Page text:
Association for Psychological Science meeting

News includes likeable look-alikes, seeing clearer through meditation and bouncing back from bad events

Association for Psychological Science annual meeting, Washington, D.C., May 26–29

Familiarity breeds congeniality
Snap judgments about others sometimes depend not on what the person looks like but on whom they look like. Women tend to preferentially like male strangers who facially resemble the woman’s romantic partner, psychologist Gül Günaydin of Cornell University reported May 27. This type of social attraction often occurs unconsciously, Günaydin’s team found. For unclear reasons, men showed no signs of especially liking women who resembled a romantic partner. Members of 30 romantic couples observed opposite-sex strangers’ faces for half a second on a computer screen. Some faces were digitally altered to resemble the volunteers’ partners. —Bruce Bower

Om-tastic vision
Intensive meditation, like that practiced by Buddhist monks, can give eyesight a lift. After completing one to three months of training in either of two Buddhist meditation techniques, volunteers performed much better than before the training on a difficult visual task that required perceiving the lengths of briefly flashed lines, Katherine MacLean of the University of California, Davis, reported May 27. Both meditation approaches, which participants practiced for five to 12 hours daily during training, emphasize maintaining focused attention and clarity of thought. For those who continued meditating daily for five months after training, visual perception remained greatly improved. —Bruce Bower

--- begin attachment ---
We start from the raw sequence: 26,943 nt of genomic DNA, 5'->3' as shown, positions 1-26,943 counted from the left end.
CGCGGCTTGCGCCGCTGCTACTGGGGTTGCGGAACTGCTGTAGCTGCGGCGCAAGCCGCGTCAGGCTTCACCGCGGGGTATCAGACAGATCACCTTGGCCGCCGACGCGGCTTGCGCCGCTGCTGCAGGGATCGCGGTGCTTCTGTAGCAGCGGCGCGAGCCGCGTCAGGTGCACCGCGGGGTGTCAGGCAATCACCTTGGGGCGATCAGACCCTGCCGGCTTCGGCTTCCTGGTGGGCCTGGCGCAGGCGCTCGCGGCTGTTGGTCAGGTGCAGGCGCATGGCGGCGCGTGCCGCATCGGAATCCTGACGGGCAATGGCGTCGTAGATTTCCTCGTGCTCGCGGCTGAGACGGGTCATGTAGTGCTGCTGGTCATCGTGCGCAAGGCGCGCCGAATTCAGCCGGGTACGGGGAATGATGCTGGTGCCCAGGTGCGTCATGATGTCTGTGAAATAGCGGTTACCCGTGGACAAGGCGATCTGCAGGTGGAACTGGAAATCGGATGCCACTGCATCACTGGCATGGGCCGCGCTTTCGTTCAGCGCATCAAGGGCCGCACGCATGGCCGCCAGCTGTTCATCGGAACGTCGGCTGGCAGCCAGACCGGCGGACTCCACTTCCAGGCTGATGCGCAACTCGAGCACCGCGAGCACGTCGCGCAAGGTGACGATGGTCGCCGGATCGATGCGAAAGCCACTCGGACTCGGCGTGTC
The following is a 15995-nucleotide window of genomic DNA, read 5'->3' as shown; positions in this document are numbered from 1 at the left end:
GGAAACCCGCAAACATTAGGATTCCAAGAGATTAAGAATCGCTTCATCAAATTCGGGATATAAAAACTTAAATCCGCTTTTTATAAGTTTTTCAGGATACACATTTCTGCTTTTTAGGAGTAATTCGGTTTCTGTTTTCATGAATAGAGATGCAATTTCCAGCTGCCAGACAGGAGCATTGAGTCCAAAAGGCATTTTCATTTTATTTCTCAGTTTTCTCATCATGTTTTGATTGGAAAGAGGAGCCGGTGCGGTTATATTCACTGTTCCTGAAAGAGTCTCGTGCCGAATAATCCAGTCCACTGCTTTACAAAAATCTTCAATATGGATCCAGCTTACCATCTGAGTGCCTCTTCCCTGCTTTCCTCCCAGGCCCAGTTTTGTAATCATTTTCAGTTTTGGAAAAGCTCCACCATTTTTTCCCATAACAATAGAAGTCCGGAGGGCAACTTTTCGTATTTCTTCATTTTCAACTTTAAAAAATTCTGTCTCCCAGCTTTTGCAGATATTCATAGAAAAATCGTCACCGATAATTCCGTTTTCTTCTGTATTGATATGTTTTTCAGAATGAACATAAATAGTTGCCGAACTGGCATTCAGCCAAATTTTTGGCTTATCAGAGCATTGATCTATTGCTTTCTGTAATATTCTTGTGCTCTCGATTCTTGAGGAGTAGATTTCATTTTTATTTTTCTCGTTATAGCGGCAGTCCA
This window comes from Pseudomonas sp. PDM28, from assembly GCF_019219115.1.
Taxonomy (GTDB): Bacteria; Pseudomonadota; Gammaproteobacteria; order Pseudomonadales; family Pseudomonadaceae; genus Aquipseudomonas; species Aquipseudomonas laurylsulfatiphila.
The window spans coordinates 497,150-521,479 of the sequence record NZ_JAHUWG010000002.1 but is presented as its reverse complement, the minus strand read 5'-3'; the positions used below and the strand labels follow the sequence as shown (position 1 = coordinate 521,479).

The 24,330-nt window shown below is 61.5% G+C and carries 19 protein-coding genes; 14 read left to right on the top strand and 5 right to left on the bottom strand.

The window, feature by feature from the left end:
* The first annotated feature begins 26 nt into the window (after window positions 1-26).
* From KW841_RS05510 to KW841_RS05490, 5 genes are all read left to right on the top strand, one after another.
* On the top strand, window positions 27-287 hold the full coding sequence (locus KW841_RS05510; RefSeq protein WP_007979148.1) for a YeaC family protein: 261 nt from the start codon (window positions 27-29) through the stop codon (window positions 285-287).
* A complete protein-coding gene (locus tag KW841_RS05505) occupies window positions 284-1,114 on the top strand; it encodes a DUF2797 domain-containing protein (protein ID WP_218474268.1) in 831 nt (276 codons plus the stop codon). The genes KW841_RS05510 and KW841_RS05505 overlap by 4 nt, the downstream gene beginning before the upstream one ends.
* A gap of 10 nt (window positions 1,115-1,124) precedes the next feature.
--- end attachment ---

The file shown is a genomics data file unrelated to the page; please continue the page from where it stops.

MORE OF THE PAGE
Accentuate the negative
Life has its ups and downs, but the downs have a bigger impact. That’s the theme of a 25-year study of 50,000 Germans tracked from young adulthood on, psychologist Denis Gerstorf of Penn State University reported on May 28. In annual surveys, marriage and other happy events preceded modest boosts in self-reported well-being over the next year, relative to large well-being declines following negative events especially a spouse’s death or becoming unemployed. Most people returned to former levels of well-being within five years of negative events. In that time, though, 15 percent reported life satisfaction levels below those typically found among sick people preparing for death, Gerstorf said. —Bruce Bower

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